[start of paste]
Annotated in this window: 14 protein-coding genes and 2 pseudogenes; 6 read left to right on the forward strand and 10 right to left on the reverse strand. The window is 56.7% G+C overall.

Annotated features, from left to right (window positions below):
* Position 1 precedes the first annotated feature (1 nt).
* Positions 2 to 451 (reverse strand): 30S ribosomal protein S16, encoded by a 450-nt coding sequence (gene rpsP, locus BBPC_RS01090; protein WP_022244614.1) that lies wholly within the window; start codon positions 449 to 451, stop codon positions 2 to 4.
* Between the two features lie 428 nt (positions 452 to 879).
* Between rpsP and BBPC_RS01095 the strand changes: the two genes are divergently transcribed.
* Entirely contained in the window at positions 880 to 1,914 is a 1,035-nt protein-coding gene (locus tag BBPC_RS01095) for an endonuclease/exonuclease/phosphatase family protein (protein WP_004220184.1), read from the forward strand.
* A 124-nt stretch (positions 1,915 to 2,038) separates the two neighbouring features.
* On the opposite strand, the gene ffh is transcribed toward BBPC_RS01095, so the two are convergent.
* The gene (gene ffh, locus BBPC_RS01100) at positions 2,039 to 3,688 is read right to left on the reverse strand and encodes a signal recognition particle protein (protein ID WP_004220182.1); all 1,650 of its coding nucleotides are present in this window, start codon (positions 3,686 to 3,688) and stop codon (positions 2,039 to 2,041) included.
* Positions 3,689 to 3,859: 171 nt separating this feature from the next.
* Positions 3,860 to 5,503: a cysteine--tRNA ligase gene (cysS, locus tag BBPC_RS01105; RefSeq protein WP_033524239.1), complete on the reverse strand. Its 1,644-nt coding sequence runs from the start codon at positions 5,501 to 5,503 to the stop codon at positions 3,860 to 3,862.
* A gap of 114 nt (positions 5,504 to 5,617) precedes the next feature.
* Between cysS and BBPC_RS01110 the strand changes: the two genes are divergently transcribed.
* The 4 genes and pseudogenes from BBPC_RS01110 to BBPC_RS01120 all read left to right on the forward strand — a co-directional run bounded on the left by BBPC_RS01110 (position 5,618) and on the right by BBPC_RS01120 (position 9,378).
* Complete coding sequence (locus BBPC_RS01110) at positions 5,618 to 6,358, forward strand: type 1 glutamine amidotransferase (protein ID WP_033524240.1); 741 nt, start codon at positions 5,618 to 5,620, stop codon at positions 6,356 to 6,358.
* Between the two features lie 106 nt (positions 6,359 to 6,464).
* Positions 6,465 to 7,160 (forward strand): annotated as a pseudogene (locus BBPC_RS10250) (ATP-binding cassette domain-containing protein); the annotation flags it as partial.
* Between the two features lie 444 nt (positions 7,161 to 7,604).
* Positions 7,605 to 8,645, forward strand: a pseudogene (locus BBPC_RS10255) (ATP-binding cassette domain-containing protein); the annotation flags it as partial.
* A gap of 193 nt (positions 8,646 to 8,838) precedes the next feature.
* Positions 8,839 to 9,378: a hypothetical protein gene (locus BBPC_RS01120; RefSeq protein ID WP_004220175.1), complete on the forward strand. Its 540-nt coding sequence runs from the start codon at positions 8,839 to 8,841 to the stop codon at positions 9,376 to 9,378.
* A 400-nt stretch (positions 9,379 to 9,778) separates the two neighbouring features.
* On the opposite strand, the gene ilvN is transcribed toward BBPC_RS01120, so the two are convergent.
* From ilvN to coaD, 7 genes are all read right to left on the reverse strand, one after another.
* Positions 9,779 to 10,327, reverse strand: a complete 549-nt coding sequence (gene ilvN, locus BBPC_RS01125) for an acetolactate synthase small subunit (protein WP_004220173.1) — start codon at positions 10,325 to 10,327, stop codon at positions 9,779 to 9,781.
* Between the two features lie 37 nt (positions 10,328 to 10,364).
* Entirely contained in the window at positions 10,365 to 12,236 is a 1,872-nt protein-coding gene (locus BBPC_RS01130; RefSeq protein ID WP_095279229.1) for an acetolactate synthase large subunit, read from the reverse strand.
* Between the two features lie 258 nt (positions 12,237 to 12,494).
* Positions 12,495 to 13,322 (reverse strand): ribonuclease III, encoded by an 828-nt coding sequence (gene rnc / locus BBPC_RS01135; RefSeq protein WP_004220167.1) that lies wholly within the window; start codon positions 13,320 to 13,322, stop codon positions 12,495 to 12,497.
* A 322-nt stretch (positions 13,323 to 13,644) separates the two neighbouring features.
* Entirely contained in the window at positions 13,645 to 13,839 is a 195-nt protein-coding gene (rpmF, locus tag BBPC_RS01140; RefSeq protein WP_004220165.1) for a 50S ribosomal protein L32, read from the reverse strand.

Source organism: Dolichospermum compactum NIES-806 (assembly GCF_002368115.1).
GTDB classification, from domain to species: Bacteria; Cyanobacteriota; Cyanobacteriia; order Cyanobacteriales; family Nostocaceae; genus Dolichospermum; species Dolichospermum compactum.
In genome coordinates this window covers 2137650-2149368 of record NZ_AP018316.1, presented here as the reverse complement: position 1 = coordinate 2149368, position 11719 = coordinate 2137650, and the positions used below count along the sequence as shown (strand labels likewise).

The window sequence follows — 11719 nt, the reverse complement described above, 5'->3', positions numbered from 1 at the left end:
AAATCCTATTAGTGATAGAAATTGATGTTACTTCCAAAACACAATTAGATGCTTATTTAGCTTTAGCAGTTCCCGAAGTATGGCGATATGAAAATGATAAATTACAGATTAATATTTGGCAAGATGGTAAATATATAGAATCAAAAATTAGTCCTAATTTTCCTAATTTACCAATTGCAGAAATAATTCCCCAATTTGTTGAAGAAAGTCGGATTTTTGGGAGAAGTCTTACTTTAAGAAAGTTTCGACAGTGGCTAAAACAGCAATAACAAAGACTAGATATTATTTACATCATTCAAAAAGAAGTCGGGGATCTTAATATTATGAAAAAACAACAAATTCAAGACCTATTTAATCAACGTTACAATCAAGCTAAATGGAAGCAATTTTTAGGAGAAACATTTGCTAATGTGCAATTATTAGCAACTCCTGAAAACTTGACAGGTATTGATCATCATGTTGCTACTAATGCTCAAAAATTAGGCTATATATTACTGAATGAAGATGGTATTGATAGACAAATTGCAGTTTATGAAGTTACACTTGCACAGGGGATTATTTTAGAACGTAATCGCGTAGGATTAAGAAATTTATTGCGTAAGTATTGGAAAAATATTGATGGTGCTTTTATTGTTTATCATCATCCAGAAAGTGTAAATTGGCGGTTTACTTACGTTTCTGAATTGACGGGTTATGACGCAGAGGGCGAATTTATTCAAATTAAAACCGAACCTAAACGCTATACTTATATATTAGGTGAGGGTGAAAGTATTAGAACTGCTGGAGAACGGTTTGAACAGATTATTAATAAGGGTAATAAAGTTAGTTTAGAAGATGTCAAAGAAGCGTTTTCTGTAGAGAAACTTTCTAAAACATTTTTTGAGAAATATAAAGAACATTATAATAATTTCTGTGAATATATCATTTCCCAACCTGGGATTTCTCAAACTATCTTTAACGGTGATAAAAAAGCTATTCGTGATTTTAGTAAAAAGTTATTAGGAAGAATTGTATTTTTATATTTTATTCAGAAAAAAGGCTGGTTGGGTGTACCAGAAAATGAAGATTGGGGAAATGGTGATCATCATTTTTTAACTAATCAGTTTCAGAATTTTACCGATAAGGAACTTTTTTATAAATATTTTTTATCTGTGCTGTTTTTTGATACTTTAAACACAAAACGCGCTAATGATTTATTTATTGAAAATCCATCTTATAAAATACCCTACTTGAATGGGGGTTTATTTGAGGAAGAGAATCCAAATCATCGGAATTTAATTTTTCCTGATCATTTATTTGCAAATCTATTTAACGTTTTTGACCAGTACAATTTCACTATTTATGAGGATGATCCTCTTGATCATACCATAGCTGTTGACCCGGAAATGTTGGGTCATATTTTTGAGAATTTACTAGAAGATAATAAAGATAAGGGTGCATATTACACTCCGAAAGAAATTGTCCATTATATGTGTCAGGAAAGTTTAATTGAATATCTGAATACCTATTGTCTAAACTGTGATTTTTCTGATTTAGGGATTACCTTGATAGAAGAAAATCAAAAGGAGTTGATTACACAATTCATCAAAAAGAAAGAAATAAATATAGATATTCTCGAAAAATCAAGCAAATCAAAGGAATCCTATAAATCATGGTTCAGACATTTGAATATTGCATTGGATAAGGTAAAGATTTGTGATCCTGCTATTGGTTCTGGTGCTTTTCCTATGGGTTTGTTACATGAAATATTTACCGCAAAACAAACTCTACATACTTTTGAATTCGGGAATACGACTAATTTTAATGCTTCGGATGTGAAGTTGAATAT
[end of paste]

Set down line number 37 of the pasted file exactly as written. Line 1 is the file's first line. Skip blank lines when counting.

AAATCCTATTAGTGATAGAAATTGATGTTACTTCCAAAACACAATTAGATGCTTATTTAGCTTTAGCAGTTCCCGAAGTATGGCGATATGAAAATGATAAATTACAGATTAATATTTGGCAAGATGGTAAATATATAGAATCAAAAATTAGTCCTAATTTTCCTAATTTACCAATTGCAGAAATAATTCCCCAATTTGTTGAAGAAAGTCGGATTTTTGGGAGAAGTCTTACTTTAAGAAAGTTTCGACAGTGGCTAAAACAGCAATAACAAAGACTAGATATTATTTACATCATTCAAAAAGAAGTCGGGGATCTTAATATTATGAAAAAACAACAAATTCAAGACCTATTTAATCAACGTTACAATCAAGCTAAATGGAAGCAATTTTTAGGAGAAACATTTGCTAATGTGCAATTATTAGCAACTCCTGAAAACTTGACAGGTATTGATCATCATGTTGCTACTAATGCTCAAAAATTAGGCTATATATTACTGAATGAAGATGGTATTGATAGACAAATTGCAGTTTATGAAGTTACACTTGCACAGGGGATTATTTTAGAACGTAATCGCGTAGGATTAAGAAATTTATTGCGTAAGTATTGGAAAAATATTGATGGTGCTTTTATTGTTTATCATCATCCAGAAAGTGTAAATTGGCGGTTTACTTACGTTTCTGAATTGACGGGTTATGACGCAGAGGGCGAATTTATTCAAATTAAAACCGAACCTAAACGCTATACTTATATATTAGGTGAGGGTGAAAGTATTAGAACTGCTGGAGAACGGTTTGAACAGATTATTAATAAGGGTAATAAAGTTAGTTTAGAAGATGTCAAAGAAGCGTTTTCTGTAGAGAAACTTTCTAAAACATTTTTTGAGAAATATAAAGAACATTATAATAATTTCTGTGAATATATCATTTCCCAACCTGGGATTTCTCAAACTATCTTTAACGGTGATAAAAAAGCTATTCGTGATTTTAGTAAAAAGTTATTAGGAAGAATTGTATTTTTATATTTTATTCAGAAAAAAGGCTGGTTGGGTGTACCAGAAAATGAAGATTGGGGAAATGGTGATCATCATTTTTTAACTAATCAGTTTCAGAATTTTACCGATAAGGAACTTTTTTATAAATATTTTTTATCTGTGCTGTTTTTTGATACTTTAAACACAAAACGCGCTAATGATTTATTTATTGAAAATCCATCTTATAAAATACCCTACTTGAATGGGGGTTTATTTGAGGAAGAGAATCCAAATCATCGGAATTTAATTTTTCCTGATCATTTATTTGCAAATCTATTTAACGTTTTTGACCAGTACAATTTCACTATTTATGAGGATGATCCTCTTGATCATACCATAGCTGTTGACCCGGAAATGTTGGGTCATATTTTTGAGAATTTACTAGAAGATAATAAAGATAAGGGTGCATATTACACTCCGAAAGAAATTGTCCATTATATGTGTCAGGAAAGTTTAATTGAATATCTGAATACCTATTGTCTAAACTGTGATTTTTCTGATTTAGGGATTACCTTGATAGAAGAAAATCAAAAGGAGTTGATTACACAATTCATCAAAAAGAAAGAAATAAATATAGATATTCTCGAAAAATCAAGCAAATCAAAGGAATCCTATAAATCATGGTTCAGACATTTGAATATTGCATTGGATAAGGTAAAGATTTGTGATCCTGCTATTGGTTCTGGTGCTTTTCCTATGGGTTTGTTACATGAAATATTTACCGCAAAACAAACTCTACATACTTTTGAATTCGGGAATACGACTAATTTTAATGCTTCGGATGTGAAGTTGAATAT